Fashions are like humans with a life span. They evolve, grow and then go into oblivion with time.
In the spirit of Nigeria’s 63rd Independence Day celebration, Daily Trust recalls eight fashions that were talk of the town post-independence.
Long, Oversized Outfits
In 1960s pictures, most Nigerian women wore long dresses and hats. It was a popular sign of affluence and elegance. Women in the sixties adorned themselves in this passionate dress unrestrained.
Oversized outfits were dominant in some parts of Nigeria in the sixties. They were the choice of “happening” youths and ruled the town throughout the era. However, a few youths are still keeping the fashion style alive by adorn themselves in oversized dresses.
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The almighty afro is a hairstyle worn predominantly by black people, in which naturally kinky or tightly curled hair is styled in a rounded shape.
Men and women in Nigeria in the sixties viewed afros as a yardstick for identifying those at the prime of social ladder. Stylishly grown afros could make one a beauty queen.
The Dashiki has its root in the Yoruba tribe. The word is borrowed from the Hausa fabric term “Dan Ciki”, meaning “underneath”. It was a small tunic worn by men under longer robes. The original fabric used to create the Yoruba Dan Ciki, a work outfit, was hand-woven strip cloth.
Dashiki served as a symbol of Africanism, and was a common sight on the streets of Nigeria in the sixties. Men and women wore shirts made of Dashiki to express elegance. It has evolved over the years into a modern pattern.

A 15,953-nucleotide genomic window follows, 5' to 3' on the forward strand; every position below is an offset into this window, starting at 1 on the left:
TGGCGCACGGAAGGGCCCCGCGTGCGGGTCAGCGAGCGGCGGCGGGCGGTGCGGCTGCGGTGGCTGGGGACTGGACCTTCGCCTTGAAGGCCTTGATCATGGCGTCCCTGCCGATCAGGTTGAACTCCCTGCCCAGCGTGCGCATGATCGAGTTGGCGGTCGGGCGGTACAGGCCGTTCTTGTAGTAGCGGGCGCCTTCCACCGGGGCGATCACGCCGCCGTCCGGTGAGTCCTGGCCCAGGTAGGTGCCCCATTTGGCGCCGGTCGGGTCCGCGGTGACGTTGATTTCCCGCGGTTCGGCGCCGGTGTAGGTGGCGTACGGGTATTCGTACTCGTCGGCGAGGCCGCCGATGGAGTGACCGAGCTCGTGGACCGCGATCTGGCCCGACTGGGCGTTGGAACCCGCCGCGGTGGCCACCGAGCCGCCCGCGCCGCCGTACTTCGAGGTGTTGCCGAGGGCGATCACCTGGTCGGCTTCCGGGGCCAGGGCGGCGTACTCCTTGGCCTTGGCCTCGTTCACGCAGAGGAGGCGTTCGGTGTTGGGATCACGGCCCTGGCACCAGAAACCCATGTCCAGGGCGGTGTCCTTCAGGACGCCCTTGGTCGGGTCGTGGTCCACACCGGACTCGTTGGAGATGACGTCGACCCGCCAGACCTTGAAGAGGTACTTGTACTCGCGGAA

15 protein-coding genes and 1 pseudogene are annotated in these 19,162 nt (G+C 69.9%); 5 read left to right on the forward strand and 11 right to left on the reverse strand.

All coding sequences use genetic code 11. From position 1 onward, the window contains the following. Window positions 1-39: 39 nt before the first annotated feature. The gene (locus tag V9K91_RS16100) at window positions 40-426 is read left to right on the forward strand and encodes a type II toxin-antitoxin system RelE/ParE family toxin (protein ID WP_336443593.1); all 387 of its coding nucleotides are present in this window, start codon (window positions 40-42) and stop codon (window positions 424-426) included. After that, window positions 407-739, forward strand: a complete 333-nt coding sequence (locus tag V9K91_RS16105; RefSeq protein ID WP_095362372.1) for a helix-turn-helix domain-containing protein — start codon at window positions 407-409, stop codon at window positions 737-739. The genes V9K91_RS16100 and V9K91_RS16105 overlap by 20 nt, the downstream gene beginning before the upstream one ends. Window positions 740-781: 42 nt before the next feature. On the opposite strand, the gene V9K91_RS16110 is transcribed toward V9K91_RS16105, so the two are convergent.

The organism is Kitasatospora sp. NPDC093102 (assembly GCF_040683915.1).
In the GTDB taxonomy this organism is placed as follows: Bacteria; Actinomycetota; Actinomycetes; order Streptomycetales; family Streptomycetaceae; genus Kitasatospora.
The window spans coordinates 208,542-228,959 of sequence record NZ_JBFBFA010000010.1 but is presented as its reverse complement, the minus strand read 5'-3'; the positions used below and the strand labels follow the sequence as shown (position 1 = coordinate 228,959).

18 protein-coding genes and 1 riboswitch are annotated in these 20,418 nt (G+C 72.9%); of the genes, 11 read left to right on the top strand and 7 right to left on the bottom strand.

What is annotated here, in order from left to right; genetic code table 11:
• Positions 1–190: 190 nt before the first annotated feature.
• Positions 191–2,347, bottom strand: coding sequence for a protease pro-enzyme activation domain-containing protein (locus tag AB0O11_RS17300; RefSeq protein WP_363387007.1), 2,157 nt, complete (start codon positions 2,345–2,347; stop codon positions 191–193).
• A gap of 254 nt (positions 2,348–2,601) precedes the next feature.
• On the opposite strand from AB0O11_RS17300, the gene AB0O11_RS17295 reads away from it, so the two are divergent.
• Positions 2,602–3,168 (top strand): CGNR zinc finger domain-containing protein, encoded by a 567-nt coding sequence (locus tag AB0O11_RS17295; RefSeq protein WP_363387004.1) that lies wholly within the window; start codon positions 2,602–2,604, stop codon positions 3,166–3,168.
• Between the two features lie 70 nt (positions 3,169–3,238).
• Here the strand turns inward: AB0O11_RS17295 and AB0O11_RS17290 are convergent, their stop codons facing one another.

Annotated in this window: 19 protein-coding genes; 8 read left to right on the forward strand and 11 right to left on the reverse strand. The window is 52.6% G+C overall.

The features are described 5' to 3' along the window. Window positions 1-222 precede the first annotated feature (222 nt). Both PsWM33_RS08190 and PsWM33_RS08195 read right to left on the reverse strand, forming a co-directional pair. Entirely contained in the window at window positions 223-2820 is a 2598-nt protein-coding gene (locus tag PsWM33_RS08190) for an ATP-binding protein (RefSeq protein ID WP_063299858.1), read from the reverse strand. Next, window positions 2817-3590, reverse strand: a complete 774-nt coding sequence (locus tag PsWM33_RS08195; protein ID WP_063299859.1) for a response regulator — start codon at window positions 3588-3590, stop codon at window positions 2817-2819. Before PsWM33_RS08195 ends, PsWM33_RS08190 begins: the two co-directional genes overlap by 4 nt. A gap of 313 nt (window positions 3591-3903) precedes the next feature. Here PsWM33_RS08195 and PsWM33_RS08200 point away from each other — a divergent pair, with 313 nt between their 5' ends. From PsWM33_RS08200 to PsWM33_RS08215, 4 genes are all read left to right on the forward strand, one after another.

The traditional malim-malim or babar riga is gradually phasing out not only in size but also in embroidery. An alhaji would employ the services of a needle-worker to decorate his material for days if not a month just to appear different. The practice is aggressively left to the kingly.
Babar riga is to Hausa what shirt on wrapper and agbada are to Igbo and Yoruba. The dresses were symbols of opulence and maturity.
In decades past, an average Igbo man would dress in wrappers and shirt, wedging his steps with a walking stick as a symbol of perfectionism and gentility. But gradually this fashion has dwindled and is giving way to suits and ties.
Tie and dye indigo cloth
Historically, Hausa people were identified by their tie and dye indigo cloth adorned with traditional symbols. This practice owes its survival to the historic dye pits in northern states like Kano. It was an industry with a huge economic value.
Hair attachment has since eclipsed bouffants, pompadours and poodle. The three had a long reign.
In the 60s women’s love for bags was brutal. It is safe to say that no ensemble was complete in the 60s without a bag that women carry bags wherever they go.
Palazzo trousers are known for their wide and flowing legs. They were a symbol of elegance and grace in the 1960s through to 70s.